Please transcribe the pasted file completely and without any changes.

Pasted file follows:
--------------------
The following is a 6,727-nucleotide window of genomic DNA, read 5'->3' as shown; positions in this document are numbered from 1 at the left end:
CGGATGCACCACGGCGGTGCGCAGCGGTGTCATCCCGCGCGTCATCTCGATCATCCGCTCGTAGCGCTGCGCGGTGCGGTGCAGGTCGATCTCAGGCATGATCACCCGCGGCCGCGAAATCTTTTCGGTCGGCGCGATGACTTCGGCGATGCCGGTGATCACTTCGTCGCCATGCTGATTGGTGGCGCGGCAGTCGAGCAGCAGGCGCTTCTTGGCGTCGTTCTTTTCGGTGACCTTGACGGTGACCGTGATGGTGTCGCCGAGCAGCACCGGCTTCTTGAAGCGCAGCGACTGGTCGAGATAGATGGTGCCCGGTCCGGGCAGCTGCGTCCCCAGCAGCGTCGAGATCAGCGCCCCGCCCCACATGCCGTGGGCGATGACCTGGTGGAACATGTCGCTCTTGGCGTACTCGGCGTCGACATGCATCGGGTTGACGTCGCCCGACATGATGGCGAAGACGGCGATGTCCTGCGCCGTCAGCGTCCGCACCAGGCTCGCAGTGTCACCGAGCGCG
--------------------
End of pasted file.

The following is a 6,727-nucleotide window of genomic DNA, read 5'->3' as shown; positions in this document are numbered from 1 at the left end:
CGGATGCACCACGGCGGTGCGCAGCGGTGTCATCCCGCGCGTCATCTCGATCATCCGCTCGTAGCGCTGCGCGGTGCGGTGCAGGTCGATCTCAGGCATGATCACCCGCGGCCGCGAAATCTTTTCGGTCGGCGCGATGACTTCGGCGATGCCGGTGATCACTTCGTCGCCATGCTGATTGGTGGCGCGGCAGTCGAGCAGCAGGCGCTTCTTGGCGTCGTTCTTTTCGGTGACCTTGACGGTGACCGTGATGGTGTCGCCGAGCAGCACCGGCTTCTTGAAGCGCAGCGACTGGTCGAGATAGATGGTGCCCGGTCCGGGCAGCTGCGTCCCCAGCAGCGTCGAGATCAGCGCCCCGCCCCACATGCCGTGGGCGATGACCTGGTGGAACATGTCGCTCTTGGCGTACTCGGCGTCGACATGCATCGGGTTGACGTCGCCCGACATGATGGCGAAGACGGCGATGTCCTGCGCCGTCAGCGTCCGCACCAGGCTCGCAGTGTCACCGAGCGCG